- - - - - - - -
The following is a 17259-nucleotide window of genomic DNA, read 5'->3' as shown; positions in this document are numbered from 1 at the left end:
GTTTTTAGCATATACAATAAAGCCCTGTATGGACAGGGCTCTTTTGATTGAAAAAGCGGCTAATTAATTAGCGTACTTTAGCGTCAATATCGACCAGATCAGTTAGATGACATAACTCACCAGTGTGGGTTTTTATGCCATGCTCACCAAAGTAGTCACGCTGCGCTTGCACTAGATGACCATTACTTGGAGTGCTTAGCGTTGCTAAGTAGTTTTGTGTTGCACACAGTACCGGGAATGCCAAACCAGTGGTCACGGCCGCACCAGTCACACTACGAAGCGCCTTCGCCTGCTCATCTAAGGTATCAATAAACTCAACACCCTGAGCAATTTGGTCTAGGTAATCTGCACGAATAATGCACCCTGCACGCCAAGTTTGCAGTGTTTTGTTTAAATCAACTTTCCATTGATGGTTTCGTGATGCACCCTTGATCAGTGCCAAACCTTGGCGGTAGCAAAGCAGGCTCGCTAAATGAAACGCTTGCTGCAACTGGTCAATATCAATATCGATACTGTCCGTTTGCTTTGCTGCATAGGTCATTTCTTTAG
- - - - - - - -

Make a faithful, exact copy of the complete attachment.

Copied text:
The following is a 17259-nucleotide window of genomic DNA, read 5'->3' as shown; positions in this document are numbered from 1 at the left end:
GTTTTTAGCATATACAATAAAGCCCTGTATGGACAGGGCTCTTTTGATTGAAAAAGCGGCTAATTAATTAGCGTACTTTAGCGTCAATATCGACCAGATCAGTTAGATGACATAACTCACCAGTGTGGGTTTTTATGCCATGCTCACCAAAGTAGTCACGCTGCGCTTGCACTAGATGACCATTACTTGGAGTGCTTAGCGTTGCTAAGTAGTTTTGTGTTGCACACAGTACCGGGAATGCCAAACCAGTGGTCACGGCCGCACCAGTCACACTACGAAGCGCCTTCGCCTGCTCATCTAAGGTATCAATAAACTCAACACCCTGAGCAATTTGGTCTAGGTAATCTGCACGAATAATGCACCCTGCACGCCAAGTTTGCAGTGTTTTGTTTAAATCAACTTTCCATTGATGGTTTCGTGATGCACCCTTGATCAGTGCCAAACCTTGGCGGTAGCAAAGCAGGCTCGCTAAATGAAACGCTTGCTGCAACTGGTCAATATCAATATCGATACTGTCCGTTTGCTTTGCTGCATAGGTCATTTCTTTAG